It’s a post from the Missed Connections section of Craigslist Boston that tells a beautiful story of a life-saving coffee date, and it recently began making the rounds. It first surfaced on the Boston section of Reddit, as well as Universal Hub.
But as Boston.com writer Kristin Toussaint noted in her article, the whole thing reads like a fairy tale:
Many of the outlets that shared the story noted their skepticism as well. Metro started their writeup with, “If this is true, it’s really beautiful.” BoingBoing wrote, “I have spent so much of my life tangled up in blue, I don’t care if this story is true or not. It is great.” But that hasn’t stopped Internet sleuths on Reddit and lifelong Bostonians from combing over every sentence of the piece to poke holes in its narrative.
Here’s a point-by-point investigation into the veracity of “New Year’s Eve 1972.”
1. It reads like fiction, and is very similar to other Craigslist Missed Connections fiction.
Before diving too deeply into a word-by-word rebuttal of the anonymous author’s experiences, let’s just clear this up right now: The post as written is a touching piece of prose that nonetheless smacks of inauthenticity.
Though there are differences in the two stories, “New Year’s Eve 1972” shares similarities to a story about Thanksgiving in 1973 that showed up on the Missed Connections section of Craigslist New York. In 2013, The Village Voice tracked down the author of another Craigslist short story about happenstance romance on the city’s subway. It was written by Raphael Bob-Waksberg, the creator and showrunner of the depressingly dark comedy BoJack Horseman on Netflix. RBW said he had nothing to do with this one, though.
@sreddi_515 I'm flattered you think I know enough about Boston to write something like that.
— Raphael Bob-Waksberg (@RaphaelBW) October 3, 2015
Verdict: Looks fake, but no smoking gun.
2. Who uses The New York Times‘s “Words of the Day” to write a memory?
One of the most frequently cited sentences that set off b.s. detectors is this one:
“Patina” is defined as “a thin usually green layer that forms naturally on the metals copper and bronze when they are exposed to the air for a long time.” It can be used to describe layers of something more figurative, with Merriam-Webster noting synonyms can include air, aura, atmosphere, and mood. “Coagulated” is a mostly medical term meaning “clotted or congealed.”
So the sentence roughly translates to: “I hoped it might ease the guilt in my heart.”
Why wouldn’t a man in his 60s writing an anonymous tale of heartbreak just say that? A first-year creative writing student might use those highfalutin terms, but it feels inauthentic. If you want to read seemingly heartfelt memories from decades past, the place to look is (strangely) the YouTube comments of old songs, as cataloged by the site Sad YouTube.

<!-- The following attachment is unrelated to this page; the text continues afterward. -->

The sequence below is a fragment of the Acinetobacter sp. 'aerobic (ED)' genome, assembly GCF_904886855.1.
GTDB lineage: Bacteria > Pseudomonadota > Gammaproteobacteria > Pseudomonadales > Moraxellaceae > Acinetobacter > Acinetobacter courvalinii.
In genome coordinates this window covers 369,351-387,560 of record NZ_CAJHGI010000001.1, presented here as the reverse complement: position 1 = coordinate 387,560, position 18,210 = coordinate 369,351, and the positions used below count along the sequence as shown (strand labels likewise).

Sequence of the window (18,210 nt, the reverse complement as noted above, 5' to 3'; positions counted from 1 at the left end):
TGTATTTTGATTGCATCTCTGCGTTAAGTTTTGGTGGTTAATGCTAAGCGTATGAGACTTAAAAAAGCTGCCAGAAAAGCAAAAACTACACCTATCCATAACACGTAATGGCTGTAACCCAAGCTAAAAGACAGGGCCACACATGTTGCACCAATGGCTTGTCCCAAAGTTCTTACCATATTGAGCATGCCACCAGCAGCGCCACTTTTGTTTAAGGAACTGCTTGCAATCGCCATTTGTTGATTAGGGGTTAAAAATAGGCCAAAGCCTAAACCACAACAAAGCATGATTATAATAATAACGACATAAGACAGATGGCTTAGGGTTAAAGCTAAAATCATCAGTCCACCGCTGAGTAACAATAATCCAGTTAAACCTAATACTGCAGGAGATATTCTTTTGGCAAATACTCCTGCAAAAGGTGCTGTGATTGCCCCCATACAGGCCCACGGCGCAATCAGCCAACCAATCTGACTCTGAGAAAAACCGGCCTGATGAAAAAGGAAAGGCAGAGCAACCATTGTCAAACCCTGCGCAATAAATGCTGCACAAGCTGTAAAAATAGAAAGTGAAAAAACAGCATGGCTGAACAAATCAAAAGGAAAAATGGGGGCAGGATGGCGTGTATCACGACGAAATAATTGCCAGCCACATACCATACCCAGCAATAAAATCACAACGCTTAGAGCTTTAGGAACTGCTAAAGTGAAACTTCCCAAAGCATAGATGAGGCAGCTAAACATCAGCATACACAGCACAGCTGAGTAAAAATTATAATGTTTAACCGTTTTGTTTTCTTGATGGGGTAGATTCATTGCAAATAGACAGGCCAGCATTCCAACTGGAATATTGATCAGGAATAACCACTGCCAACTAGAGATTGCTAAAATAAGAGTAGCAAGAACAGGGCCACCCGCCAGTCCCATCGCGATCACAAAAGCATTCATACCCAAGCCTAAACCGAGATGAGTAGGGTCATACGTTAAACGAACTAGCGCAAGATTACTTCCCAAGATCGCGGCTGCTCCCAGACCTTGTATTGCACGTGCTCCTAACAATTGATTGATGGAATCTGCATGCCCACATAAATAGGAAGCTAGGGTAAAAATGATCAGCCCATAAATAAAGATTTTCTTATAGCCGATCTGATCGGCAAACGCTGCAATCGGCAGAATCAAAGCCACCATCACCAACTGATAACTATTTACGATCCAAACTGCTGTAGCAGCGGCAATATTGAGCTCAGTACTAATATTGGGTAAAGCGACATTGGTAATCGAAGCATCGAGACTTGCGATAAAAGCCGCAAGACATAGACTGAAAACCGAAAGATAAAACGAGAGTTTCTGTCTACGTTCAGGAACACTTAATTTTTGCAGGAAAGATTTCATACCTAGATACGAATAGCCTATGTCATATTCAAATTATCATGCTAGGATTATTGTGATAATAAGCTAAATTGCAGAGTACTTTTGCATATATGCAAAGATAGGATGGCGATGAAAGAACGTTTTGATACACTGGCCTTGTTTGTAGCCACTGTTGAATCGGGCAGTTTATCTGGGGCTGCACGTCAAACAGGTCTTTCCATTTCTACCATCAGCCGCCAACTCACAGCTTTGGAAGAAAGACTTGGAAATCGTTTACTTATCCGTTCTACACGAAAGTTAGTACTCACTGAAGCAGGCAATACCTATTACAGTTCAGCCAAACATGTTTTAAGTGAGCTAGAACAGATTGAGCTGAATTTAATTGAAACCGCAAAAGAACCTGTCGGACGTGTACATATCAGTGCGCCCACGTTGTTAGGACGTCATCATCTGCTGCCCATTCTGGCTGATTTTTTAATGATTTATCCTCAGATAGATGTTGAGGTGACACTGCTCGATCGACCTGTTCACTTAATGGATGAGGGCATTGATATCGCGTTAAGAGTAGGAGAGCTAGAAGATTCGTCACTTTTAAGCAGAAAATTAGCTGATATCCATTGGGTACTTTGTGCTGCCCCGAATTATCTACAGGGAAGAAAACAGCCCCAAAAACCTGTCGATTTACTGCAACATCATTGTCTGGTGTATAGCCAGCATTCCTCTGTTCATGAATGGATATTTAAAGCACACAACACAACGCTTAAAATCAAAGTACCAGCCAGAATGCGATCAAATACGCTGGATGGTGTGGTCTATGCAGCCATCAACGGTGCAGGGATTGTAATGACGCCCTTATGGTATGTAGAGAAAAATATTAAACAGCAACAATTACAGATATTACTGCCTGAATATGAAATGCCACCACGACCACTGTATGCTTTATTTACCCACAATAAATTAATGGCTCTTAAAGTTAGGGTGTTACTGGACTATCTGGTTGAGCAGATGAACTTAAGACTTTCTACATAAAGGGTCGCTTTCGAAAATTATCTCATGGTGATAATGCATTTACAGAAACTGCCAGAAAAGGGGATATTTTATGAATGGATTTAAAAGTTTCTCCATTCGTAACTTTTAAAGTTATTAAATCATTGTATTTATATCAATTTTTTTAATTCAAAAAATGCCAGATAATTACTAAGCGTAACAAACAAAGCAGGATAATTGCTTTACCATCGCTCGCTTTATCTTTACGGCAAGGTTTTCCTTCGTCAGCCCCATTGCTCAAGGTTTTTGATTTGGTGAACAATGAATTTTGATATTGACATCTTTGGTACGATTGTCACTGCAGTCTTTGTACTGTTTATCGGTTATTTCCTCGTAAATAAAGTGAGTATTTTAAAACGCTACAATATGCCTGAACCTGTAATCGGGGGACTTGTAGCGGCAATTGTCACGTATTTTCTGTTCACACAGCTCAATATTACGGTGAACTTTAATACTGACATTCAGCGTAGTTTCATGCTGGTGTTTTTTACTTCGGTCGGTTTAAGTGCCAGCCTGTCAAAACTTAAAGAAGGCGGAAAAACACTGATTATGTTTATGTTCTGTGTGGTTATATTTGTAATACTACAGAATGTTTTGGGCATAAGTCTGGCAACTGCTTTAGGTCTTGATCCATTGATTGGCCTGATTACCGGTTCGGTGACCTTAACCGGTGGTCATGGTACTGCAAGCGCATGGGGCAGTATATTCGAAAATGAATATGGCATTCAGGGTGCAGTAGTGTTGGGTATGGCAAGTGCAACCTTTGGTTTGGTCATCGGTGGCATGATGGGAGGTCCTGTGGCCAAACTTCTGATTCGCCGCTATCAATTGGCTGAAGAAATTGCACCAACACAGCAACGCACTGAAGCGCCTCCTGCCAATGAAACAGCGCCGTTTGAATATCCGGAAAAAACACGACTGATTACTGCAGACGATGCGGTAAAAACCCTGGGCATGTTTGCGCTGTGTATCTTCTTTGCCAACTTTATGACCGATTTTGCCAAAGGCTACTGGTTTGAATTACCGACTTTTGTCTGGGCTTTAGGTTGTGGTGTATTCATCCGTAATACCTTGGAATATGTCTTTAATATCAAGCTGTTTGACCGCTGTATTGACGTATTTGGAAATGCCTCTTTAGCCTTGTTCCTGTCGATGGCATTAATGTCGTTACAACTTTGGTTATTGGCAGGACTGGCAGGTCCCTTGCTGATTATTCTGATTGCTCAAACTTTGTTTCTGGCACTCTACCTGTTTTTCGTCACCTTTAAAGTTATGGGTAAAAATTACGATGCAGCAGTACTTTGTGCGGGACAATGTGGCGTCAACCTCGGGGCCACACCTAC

Verdict: The story’s patina of inauthenticity is coagulating.
3. The Vietnam War details seem unlikely.
In the second sentence, the narrator writes that “One week prior, at the behest of Richard Nixon and Henry Kissinger, I’d flown four B-52 sorties over Hanoi. I dropped forty-eight bombs.”
That likely refers to the Operation Linebacker II, a Navy and Air Force bombing campaign that ran from December 18-29 that featured heavy bombing of North Vietnam in an attempt to force peace talks.
According to several sources, including author Thomas Wictor, the carrying capacity for the B-52 Stratofortress is significantly higher than the 12 bombs per load the narrator says he dropped. Given that the campaign used “air power to its maximum capabilities” and most of the planes were flying from Guam, not filling the plane to capacity makes no sense.
Furthermore, Wictor points out that going from bombing Vietnam to living in a Boston apartment in a little over a week seems highly, highly unlikely:
“Finally, the fake bomber pilot said that he was discharged (separated) from the Air Force and back in Boston within a week. The B-52s used in Operation Linebacker II flew out of either U-Tapao Royal Thai Air Force Base, Thailand, or Andersen Air Force Base, Guam. Therefore the writer would’ve had to turn in all his gear, fill out the paperwork, wait for it to be approved, and then fly to an Air Force separation center in the continental US. The closest such center to Boston is Seymour Johnson Air Force Base near Goldsboro, North Carolina.
So the pilot mustered out of the air force, flew to North Carolina, was separated, made his way to Boston, and found a studio apartment, all in a week.
Verdict: Maximum unlikelihood reached.
4. The details about New Year’s Eve in Boston are actually pretty spot-on.
One of the top comments on Reddit questions the idea of someone being out in a ball gown when the temperature is so cold.
But people have been braving the cold in inappropriate outfits on New Year’s for a long time. And before Boston’s annual First Night celebration got its start in 1975, balls were all the rage among high society types.
Here’s a piece from the Boston Globe archives reflecting on 1972’s social trends. It even mentions the Cabots, one of the families the narrator suggests that the woman in teal is about to marry into: